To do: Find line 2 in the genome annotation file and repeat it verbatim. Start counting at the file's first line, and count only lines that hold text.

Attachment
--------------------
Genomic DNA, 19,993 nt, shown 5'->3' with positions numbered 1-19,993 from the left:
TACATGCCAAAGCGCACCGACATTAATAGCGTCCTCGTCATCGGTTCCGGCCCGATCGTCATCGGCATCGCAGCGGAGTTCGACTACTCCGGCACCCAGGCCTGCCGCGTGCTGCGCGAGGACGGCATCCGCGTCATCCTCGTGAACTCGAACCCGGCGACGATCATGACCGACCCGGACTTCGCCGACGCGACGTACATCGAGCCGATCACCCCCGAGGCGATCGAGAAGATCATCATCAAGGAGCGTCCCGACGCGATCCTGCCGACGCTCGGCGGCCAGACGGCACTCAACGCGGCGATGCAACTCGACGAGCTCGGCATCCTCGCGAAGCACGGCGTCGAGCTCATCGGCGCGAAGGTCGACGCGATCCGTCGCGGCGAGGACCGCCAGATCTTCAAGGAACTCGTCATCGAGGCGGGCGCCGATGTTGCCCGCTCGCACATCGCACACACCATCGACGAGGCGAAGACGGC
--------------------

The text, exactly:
TACATGCCAAAGCGCACCGACATTAATAGCGTCCTCGTCATCGGTTCCGGCCCGATCGTCATCGGCATCGCAGCGGAGTTCGACTACTCCGGCACCCAGGCCTGCCGCGTGCTGCGCGAGGACGGCATCCGCGTCATCCTCGTGAACTCGAACCCGGCGACGATCATGACCGACCCGGACTTCGCCGACGCGACGTACATCGAGCCGATCACCCCCGAGGCGATCGAGAAGATCATCATCAAGGAGCGTCCCGACGCGATCCTGCCGACGCTCGGCGGCCAGACGGCACTCAACGCGGCGATGCAACTCGACGAGCTCGGCATCCTCGCGAAGCACGGCGTCGAGCTCATCGGCGCGAAGGTCGACGCGATCCGTCGCGGCGAGGACCGCCAGATCTTCAAGGAACTCGTCATCGAGGCGGGCGCCGATGTTGCCCGCTCGCACATCGCACACACCATCGACGAGGCGAAGACGGC